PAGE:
February 21, 2005
Thank you. It's an honor to be here tonight to celebrate one of the most courageous and compassionate Americans of our time. Happy Birthday John.
When I was first asked to speak here, I thought to myself, never in a million years would I have guessed that I'd be serving in Congress with John Lewis.
And then I thought, you know, there was once a time when John Lewis might never have guessed that he'd be serving in Congress. And there was a time not long before that when people might never have guessed that someday, African-Americans would be able to go to the polls, pick up a ballot, make their voice heard, and elect that Congress.
But we can, and I'm here, because people like John Lewis believed. Because people like John Lewis feared nothing and risked everything for those beliefs. Because they were willing to spend sleepless nights in lonely jail cells, endure the searing pain of billy clubs cracked against their bones, and face down death simply so that all of us could share equally in the joys of life.
How far we've come because of your courage, John.
How far we've come from the days when the son of sharecroppers would huddle by the radio as the crackle of Dr. King's dreams filled his heart with hope. He was often forced to leave school to work in the fields and the public library was off-limits to his kind, and yet young John Lewis sought knowledge. His parents were never the type to complain or try to stir up any trouble, and yet their son sought justice.
And so he organized, even when so many tried to stop his efforts. He spoke truths, even when they tried to silence his words. And he marched, even when they tried to knock him down again and again and again.
The road John chose for himself was not easy. But the road to change never is.
I think it's simple for us to look back forty years and think that it was all so clear then. That while there may be room for moral ambiguity in the issues we debate today, civil rights was different. That people generally knew what was right and what was wrong, who the good guys and the bad guys were. But the moral certainties we now take for granted - that separate can never be equal, that the blessings of liberty enshrined in our Constitution belong to all of us, that our children should be able to go to school together and play together and grow up together - were anything but certain when John Lewis was a boy.
And so there was struggle and sacrifice, discipline and tremendous courage. And there was the culmination of it all one Sunday afternoon on a bridge in Alabama.
I've often thought about the people on the Edmund Pettus Bridge that day. Not only John and Hosea Williams leading the march, but the hundreds of everyday Americans who left their homes and their churches to join it. Blacks and whites, teenagers and children, teachers and bankers and shopkeepers - a beloved community of God's children ready to stand for freedom.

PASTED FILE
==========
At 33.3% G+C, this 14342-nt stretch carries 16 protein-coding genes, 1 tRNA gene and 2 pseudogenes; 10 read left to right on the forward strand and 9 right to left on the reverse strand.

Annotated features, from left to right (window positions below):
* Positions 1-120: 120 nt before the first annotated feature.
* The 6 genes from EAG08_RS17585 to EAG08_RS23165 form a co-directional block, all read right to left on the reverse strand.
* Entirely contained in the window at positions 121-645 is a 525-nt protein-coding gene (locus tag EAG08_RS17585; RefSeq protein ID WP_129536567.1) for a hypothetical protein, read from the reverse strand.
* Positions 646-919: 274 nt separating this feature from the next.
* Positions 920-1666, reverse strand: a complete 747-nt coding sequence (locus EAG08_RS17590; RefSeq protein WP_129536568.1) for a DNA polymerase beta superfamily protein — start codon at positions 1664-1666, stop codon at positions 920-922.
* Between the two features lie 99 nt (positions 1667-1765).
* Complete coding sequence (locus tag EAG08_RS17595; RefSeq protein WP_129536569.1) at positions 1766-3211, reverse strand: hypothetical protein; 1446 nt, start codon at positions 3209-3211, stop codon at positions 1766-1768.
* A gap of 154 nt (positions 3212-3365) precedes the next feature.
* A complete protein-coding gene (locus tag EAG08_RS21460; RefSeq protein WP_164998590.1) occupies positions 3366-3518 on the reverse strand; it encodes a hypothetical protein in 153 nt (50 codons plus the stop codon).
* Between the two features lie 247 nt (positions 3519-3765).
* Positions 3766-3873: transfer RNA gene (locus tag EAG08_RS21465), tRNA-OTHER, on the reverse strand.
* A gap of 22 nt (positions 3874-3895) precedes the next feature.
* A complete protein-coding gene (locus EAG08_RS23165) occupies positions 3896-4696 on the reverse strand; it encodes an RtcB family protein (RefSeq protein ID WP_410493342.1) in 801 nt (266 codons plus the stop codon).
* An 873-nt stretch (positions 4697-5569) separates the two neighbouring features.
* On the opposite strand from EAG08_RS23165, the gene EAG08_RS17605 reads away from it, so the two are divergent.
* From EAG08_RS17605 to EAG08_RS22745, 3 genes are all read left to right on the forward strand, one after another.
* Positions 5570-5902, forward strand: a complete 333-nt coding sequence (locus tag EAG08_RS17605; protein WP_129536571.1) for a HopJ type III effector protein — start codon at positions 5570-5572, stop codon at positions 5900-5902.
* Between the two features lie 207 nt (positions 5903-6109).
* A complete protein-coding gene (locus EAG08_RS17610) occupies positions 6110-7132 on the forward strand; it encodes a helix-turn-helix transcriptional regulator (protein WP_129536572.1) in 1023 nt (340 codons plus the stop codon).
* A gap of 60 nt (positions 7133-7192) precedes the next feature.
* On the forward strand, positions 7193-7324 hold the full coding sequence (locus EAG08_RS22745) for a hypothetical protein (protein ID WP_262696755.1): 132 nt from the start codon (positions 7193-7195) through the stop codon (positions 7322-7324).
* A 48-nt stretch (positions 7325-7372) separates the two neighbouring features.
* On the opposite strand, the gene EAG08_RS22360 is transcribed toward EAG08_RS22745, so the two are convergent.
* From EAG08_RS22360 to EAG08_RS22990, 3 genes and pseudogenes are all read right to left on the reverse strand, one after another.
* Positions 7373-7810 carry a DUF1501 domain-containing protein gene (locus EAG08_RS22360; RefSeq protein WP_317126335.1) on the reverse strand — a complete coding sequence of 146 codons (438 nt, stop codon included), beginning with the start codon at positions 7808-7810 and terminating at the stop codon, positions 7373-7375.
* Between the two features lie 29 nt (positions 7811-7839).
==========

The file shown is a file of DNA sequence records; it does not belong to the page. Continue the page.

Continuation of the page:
And I wonder, where did they find that kind of courage? When you're facing row after row of state troopers on horseback armed with billy clubs and tear gas...when they're coming toward you spewing hatred and violence, how do you simply stop, kneel down, and pray to the Lord for salvation? Truly, this is the audacity of hope.
But the most amazing thing of all is that after that day - after John Lewis was beaten within an inch of his life, after people's heads were gashed open and their eyes were burned and they watched their children's innocence literally beaten out of them...after all that, they went back to march again.
They marched again. They crossed the bridge. They awakened a nation's conscience, and not five months later, the Voting Rights Act of 1965 was signed into law.
And so it was, in a story as old as our beginnings and as timeless as our hopes, that change came about because the good people of a great nation willed it so.
Thank you, John, for going back. Thank you for marching again.
Thank you for reminding us that in America, ordinary citizens can somehow find in their hearts the courage to do extraordinary things. That in the face of the fiercest resistance and the most crushing oppression, one voice can be willing to stand up and say that's wrong and this is right and here's why. And say it again. And say it louder. And keep saying it until other voices join the chorus to sing the songs that set us free.
Today, I'm sure you'll all agree that we have songs left to sing and bridges left to cross. And if there's anything we can learn from this living saint sitting beside me, it is that change is never easy, but always possible. That it comes not from violence or militancy or the kind of politics that pits us against each other and plays on our worst fears; but from great discipline and organization, from a strong message of hope, and from the courage to turn against the tide so that the tide eventually may be turned.
Today, we need that courage. We need the courage to say that it's wrong that one out of every five children is born into poverty in the richest country on Earth. And it's right to do whatever necessary to provide our children the care and the education they need to live up to their God-given potential.